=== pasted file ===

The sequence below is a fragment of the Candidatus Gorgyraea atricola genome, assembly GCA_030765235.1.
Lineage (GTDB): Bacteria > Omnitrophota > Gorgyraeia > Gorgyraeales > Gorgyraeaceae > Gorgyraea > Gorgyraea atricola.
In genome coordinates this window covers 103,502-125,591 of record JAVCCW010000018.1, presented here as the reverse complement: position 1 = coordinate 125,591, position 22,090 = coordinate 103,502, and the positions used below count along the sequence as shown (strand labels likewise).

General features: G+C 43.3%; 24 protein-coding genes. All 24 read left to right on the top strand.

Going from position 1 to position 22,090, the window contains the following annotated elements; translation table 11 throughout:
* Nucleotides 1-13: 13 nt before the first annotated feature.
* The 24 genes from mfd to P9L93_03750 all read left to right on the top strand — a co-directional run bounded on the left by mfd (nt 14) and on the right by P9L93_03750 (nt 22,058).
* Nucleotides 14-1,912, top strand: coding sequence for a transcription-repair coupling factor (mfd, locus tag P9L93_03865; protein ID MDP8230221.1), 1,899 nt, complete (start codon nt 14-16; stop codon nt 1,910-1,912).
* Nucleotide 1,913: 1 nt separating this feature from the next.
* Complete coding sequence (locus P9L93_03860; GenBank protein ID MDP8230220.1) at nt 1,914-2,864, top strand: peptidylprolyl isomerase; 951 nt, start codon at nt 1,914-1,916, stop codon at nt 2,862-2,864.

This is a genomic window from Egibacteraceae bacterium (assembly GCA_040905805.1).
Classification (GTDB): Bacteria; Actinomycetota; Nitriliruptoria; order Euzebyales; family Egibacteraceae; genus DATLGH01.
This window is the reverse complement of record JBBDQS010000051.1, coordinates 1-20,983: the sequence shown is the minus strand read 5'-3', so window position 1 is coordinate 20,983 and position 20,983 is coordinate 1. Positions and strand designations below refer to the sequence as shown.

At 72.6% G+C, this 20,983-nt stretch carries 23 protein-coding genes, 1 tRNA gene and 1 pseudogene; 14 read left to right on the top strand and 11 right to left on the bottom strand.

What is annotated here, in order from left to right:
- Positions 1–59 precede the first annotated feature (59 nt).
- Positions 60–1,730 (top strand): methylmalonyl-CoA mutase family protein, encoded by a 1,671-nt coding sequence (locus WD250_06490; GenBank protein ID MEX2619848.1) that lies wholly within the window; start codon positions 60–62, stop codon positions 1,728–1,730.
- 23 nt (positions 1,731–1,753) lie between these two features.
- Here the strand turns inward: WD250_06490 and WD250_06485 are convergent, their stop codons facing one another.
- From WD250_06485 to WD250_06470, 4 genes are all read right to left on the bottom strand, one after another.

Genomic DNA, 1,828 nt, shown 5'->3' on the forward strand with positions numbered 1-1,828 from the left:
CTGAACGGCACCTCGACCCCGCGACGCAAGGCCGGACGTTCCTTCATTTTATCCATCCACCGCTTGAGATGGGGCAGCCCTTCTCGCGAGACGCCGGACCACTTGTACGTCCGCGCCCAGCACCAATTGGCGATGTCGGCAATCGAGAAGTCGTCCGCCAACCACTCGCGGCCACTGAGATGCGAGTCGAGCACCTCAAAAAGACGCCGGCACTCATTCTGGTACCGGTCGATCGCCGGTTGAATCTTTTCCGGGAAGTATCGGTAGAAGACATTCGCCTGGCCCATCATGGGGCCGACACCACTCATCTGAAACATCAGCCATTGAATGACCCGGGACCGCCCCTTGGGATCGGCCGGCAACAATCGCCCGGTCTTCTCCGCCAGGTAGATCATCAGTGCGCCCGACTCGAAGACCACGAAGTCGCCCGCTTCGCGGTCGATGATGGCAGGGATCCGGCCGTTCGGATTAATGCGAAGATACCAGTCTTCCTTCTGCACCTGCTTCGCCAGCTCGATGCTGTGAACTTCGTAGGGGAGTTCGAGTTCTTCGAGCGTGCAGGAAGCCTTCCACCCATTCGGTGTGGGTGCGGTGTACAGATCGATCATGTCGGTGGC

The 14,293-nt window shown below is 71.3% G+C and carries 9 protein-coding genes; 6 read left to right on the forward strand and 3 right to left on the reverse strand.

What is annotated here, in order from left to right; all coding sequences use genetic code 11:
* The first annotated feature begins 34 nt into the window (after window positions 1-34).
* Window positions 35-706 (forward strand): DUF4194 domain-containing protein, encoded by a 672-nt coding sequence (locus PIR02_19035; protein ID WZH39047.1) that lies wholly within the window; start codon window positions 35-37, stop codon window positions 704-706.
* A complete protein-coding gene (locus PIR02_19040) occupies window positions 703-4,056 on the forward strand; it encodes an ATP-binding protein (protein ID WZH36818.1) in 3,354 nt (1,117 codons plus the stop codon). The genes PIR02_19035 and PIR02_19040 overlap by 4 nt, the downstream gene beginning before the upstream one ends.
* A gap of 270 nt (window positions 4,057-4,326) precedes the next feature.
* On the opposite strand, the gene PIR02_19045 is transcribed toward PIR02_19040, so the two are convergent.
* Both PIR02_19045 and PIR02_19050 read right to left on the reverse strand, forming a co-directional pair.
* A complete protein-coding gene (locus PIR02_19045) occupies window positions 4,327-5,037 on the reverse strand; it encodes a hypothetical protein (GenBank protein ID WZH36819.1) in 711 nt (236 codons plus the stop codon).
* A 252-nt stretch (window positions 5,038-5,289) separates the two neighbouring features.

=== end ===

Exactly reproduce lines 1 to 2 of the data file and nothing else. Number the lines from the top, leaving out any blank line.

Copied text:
The sequence below is a fragment of the Candidatus Gorgyraea atricola genome, assembly GCA_030765235.1.
Lineage (GTDB): Bacteria > Omnitrophota > Gorgyraeia > Gorgyraeales > Gorgyraeaceae > Gorgyraea > Gorgyraea atricola.